More than 9,000 square miles of U.S. federal Gulf waters are closed to commercial and recreational fishing today thanks to the BP oil spill. However, government offices today claimed that seafood from the Gulf is basically safe to consume, based on the results from their latest battery of tests.
You gonna eat that? Companies responsible for the environmental disaster spilled about 5 million gallons of oil, accidentally. They poured about 2 million gallons of oil dispersants into the Gulf waters on purpose, though. The dispersants were supposed to break up the wildlife-choking slicks into droplets that could be more easily digested by oil-eating bacteria. Or at least, they’d make the water look more like water and less like tar while the cameras were flying overhead.
At the time of the spill, the U.S. Geological Survey (USGS) sent scientists to the Gulf to help with the oil spill cleanup. Even that federal office knew nothing about the dispersants’ likely impact on sea life or humans. USGS director Maria McNutt admitted to her office’s ignorance at last week’s 2010 PopTech conference.
By May, the St. Petersburg Times reported, there were still no federal standards for how much dispersant could be present in seafood consumed by humans, a detail the paper confirmed with the National Oceanic and Atmospheric Administration (NOAA).
Here’s what the National Oceanic and Atmospheric Administration (NOAA) and U.S. Food and Drug Administration (FDA) claimed in their joint press statement today regarding the safety of seafood in the Gulf, though:
Building upon the extensive testing and protocols already in use by federal, state and local officials for the fishing waters of the Gulf, NOAA and FDA have developed and are using a chemical test to detect dispersants used in the Deepwater Horizon-BP oil spill in fish, oysters, crab and shrimp….
Experts trained in a rigorous sensory analysis process have been testing Gulf seafood for the presence of contaminants, and every seafood sample from reopened waters has passed sensory testing for contamination with oil and dispersant. Nonetheless, to ensure consumers have total confidence in the [emphasis added] safety of seafood being harvested from the Gulf, NOAA and FDA have added [a] second test for dispersant when considering reopening Gulf waters to fishing.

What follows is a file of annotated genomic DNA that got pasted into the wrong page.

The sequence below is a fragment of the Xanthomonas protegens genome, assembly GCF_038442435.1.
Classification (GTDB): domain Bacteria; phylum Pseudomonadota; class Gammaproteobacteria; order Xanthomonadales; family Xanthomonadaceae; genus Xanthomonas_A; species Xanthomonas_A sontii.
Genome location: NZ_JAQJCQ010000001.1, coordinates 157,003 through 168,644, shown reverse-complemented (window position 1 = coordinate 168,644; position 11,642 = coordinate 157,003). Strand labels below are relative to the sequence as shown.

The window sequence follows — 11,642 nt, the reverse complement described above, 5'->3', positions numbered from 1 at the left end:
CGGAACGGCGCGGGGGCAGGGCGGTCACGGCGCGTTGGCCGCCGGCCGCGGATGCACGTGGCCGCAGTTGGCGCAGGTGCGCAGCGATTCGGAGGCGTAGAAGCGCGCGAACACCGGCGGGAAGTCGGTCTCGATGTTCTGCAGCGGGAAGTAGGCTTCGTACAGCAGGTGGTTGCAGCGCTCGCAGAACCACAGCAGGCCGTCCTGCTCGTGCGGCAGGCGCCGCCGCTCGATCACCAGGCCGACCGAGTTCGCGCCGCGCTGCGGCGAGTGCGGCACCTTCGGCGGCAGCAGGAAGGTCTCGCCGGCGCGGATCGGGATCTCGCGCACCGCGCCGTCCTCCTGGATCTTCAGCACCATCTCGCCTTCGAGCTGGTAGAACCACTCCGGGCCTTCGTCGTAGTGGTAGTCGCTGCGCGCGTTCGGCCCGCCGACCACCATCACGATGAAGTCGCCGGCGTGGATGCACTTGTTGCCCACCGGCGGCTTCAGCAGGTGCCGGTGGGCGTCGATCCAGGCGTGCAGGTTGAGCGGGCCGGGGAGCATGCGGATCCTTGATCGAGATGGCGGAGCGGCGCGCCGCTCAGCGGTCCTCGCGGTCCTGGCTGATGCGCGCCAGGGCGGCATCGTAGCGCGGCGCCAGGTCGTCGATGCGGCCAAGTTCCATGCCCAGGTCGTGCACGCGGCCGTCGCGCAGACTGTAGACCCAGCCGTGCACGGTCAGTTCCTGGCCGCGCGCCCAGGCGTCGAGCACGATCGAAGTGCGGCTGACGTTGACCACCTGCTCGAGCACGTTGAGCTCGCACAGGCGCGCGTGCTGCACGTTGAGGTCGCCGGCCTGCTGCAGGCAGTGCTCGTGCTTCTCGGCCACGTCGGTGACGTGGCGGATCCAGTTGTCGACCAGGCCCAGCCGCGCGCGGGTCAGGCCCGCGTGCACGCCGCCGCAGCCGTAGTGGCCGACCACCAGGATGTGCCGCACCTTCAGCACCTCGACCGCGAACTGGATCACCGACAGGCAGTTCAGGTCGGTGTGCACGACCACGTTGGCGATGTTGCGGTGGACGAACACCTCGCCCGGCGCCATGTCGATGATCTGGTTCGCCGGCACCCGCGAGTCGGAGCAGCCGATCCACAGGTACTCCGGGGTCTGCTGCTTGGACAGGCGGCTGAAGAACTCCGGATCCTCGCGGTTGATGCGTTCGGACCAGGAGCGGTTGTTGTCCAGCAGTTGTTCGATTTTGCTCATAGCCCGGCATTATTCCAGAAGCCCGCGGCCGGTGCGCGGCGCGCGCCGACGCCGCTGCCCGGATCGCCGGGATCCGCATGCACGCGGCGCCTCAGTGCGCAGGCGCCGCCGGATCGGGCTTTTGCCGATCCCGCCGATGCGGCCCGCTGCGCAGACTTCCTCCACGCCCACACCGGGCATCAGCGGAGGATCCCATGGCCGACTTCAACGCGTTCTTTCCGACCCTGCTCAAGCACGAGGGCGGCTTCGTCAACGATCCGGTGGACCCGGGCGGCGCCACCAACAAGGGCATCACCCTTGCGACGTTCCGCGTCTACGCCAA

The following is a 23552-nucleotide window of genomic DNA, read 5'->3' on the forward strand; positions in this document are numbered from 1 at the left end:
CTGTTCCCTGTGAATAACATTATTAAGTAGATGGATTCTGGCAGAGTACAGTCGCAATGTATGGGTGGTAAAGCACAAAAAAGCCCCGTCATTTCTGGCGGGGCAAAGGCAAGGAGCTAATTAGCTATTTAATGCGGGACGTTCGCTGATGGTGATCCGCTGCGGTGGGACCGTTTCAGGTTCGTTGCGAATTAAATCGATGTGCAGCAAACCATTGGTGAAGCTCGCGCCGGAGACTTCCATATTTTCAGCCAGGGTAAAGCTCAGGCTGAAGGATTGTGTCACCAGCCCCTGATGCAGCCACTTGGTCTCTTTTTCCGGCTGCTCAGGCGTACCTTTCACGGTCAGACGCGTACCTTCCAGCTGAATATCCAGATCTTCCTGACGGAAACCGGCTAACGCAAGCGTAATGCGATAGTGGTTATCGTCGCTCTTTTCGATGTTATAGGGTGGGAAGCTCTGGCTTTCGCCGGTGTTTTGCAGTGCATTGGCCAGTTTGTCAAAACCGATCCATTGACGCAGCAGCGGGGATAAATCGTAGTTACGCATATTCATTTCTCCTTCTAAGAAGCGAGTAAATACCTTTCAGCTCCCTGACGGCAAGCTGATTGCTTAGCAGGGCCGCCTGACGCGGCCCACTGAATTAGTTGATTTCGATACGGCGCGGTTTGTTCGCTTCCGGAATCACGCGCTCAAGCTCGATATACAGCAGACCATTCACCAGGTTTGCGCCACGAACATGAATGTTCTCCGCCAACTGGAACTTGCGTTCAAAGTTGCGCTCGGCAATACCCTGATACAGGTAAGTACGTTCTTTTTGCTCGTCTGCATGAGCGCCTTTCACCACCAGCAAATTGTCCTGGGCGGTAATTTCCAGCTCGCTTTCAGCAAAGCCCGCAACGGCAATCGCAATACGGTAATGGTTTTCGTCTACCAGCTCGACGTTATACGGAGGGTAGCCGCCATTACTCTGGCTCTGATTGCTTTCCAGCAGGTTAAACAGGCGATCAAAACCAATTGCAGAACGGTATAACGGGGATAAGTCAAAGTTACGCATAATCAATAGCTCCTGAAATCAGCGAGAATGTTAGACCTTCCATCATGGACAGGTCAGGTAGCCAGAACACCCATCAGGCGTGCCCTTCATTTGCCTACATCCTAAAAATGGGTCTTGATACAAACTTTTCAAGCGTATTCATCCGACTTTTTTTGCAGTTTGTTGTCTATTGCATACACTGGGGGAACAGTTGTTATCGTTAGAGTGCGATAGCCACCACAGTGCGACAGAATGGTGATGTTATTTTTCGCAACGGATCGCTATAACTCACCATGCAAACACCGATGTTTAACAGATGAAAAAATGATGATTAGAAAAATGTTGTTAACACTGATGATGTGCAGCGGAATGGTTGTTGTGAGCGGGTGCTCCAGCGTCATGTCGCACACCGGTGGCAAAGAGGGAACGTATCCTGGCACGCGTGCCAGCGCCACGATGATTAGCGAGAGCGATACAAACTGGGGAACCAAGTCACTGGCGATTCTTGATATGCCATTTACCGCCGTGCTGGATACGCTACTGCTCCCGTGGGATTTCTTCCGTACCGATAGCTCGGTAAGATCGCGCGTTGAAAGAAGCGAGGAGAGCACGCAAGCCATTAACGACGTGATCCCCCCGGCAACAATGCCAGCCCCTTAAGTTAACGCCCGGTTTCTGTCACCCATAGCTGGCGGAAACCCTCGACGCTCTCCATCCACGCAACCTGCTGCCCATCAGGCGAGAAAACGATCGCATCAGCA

Using this new, second test, in the Gulf scientists have tested 1,735 tissue samples including more than half of those collected to reopen Gulf of Mexico federal waters. Only a few showed trace amounts of dispersants residue (13 of the 1,735) and they were well below the safety threshold of 100 parts per million for finfish and 500 parts per million for shrimp, crabs and oysters. As such, they do not pose a threat to human health.
The press statement follows an investigative report by English Al Jazeera about the dispersants’ impact on people and our environment that concluded:
The Gulf has suffered the largest accidental marine oil spill in history. Compounding the problem, BP has admitted to using at least 1.9 million gallons of widely banned toxic dispersants… Dispersed, weathered oil continues to flow ashore daily…
[Human] health impacts include headaches, vomiting, diarrhea, abdominal pains, chest pains, respiratory system damage, skin sensitization, hypertension, central nervous system depression, neurotoxic effects, genetic mutations, cardiac arrhythmia, and cardiovascular damage…
One researcher studying the impact of dispersants in the Gulf, told Al Jazeera about dolphins— and people— hemorrhaging from too much dispersant exposure. Gulf residents showed off pieces of their boats that had been eaten away by dispersant-contaminated waters over just a short time.
How could the new FDA-NOAA tests declare the seafood from the Gulf oil spill waters safe to eat in light of Al Jazeera’s (and so many others’) reports? According to the press statement, the labs tested for traces of dioctyl sodium sulfosuccinate, a.k.a. DOSS, a component of the dispersants used in the Gulf that’s approved by the FDA for use in various household products and over-the-counter medication at low levels.
It didn’t test for the other stuff that’s included in Corexit 9500, the primary dispersant used by BP, and still being sprayed over the Gulf these days, including 2-butoxyethanol, and a host of other things that for some reason, the company just won’t reveal to the public.
richardkelleher writes “IEEE Spectrum takes a look at the machines developed by a company funded by Kevin Costner that are supposed to extract the oil from the Gulf waters. Is it possible that in the years since the Exxon Valdez, that Kevin Costner is the only one who has invested money into the technology of oil spill cleanup?”